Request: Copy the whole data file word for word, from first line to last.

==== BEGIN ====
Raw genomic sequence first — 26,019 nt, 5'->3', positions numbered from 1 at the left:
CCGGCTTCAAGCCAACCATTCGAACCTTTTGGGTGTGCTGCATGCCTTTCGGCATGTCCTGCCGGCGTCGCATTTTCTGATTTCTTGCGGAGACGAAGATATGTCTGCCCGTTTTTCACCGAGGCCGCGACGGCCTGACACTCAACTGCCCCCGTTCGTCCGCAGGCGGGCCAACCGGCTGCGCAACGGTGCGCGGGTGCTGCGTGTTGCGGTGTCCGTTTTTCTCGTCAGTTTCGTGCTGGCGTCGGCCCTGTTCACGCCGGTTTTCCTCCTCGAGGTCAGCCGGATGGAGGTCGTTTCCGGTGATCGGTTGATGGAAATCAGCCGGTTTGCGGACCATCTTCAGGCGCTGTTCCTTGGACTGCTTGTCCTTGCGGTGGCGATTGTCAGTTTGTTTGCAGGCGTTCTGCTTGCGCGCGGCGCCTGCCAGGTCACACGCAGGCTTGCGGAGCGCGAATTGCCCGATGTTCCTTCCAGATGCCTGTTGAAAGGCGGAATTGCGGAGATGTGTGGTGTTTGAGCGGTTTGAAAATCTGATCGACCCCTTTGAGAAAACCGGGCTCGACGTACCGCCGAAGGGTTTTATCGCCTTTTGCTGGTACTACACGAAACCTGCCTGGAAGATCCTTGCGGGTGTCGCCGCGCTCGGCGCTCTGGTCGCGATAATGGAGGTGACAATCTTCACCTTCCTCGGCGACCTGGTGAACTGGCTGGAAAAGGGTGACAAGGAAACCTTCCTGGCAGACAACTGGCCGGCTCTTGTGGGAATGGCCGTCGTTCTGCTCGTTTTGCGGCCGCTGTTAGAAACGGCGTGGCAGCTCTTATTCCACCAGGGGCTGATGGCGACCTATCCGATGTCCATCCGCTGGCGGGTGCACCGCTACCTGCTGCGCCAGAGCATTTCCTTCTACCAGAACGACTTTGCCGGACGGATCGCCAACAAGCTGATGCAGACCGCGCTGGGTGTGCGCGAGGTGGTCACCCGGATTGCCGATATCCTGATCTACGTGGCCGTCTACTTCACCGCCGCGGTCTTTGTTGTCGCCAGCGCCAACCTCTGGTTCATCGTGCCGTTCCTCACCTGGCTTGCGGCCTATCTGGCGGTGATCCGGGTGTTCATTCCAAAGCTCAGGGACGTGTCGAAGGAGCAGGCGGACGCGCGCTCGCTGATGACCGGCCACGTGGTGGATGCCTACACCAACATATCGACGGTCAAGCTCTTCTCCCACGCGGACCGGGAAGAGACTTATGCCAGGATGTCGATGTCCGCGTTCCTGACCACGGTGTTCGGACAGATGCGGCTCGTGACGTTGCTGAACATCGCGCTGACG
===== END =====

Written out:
Raw genomic sequence first — 26,019 nt, 5'->3', positions numbered from 1 at the left:
CCGGCTTCAAGCCAACCATTCGAACCTTTTGGGTGTGCTGCATGCCTTTCGGCATGTCCTGCCGGCGTCGCATTTTCTGATTTCTTGCGGAGACGAAGATATGTCTGCCCGTTTTTCACCGAGGCCGCGACGGCCTGACACTCAACTGCCCCCGTTCGTCCGCAGGCGGGCCAACCGGCTGCGCAACGGTGCGCGGGTGCTGCGTGTTGCGGTGTCCGTTTTTCTCGTCAGTTTCGTGCTGGCGTCGGCCCTGTTCACGCCGGTTTTCCTCCTCGAGGTCAGCCGGATGGAGGTCGTTTCCGGTGATCGGTTGATGGAAATCAGCCGGTTTGCGGACCATCTTCAGGCGCTGTTCCTTGGACTGCTTGTCCTTGCGGTGGCGATTGTCAGTTTGTTTGCAGGCGTTCTGCTTGCGCGCGGCGCCTGCCAGGTCACACGCAGGCTTGCGGAGCGCGAATTGCCCGATGTTCCTTCCAGATGCCTGTTGAAAGGCGGAATTGCGGAGATGTGTGGTGTTTGAGCGGTTTGAAAATCTGATCGACCCCTTTGAGAAAACCGGGCTCGACGTACCGCCGAAGGGTTTTATCGCCTTTTGCTGGTACTACACGAAACCTGCCTGGAAGATCCTTGCGGGTGTCGCCGCGCTCGGCGCTCTGGTCGCGATAATGGAGGTGACAATCTTCACCTTCCTCGGCGACCTGGTGAACTGGCTGGAAAAGGGTGACAAGGAAACCTTCCTGGCAGACAACTGGCCGGCTCTTGTGGGAATGGCCGTCGTTCTGCTCGTTTTGCGGCCGCTGTTAGAAACGGCGTGGCAGCTCTTATTCCACCAGGGGCTGATGGCGACCTATCCGATGTCCATCCGCTGGCGGGTGCACCGCTACCTGCTGCGCCAGAGCATTTCCTTCTACCAGAACGACTTTGCCGGACGGATCGCCAACAAGCTGATGCAGACCGCGCTGGGTGTGCGCGAGGTGGTCACCCGGATTGCCGATATCCTGATCTACGTGGCCGTCTACTTCACCGCCGCGGTCTTTGTTGTCGCCAGCGCCAACCTCTGGTTCATCGTGCCGTTCCTCACCTGGCTTGCGGCCTATCTGGCGGTGATCCGGGTGTTCATTCCAAAGCTCAGGGACGTGTCGAAGGAGCAGGCGGACGCGCGCTCGCTGATGACCGGCCACGTGGTGGATGCCTACACCAACATATCGACGGTCAAGCTCTTCTCCCACGCGGACCGGGAAGAGACTTATGCCAGGATGTCGATGTCCGCGTTCCTGACCACGGTGTTCGGACAGATGCGGCTCGTGACGTTGCTGAACATCGCGCTGACG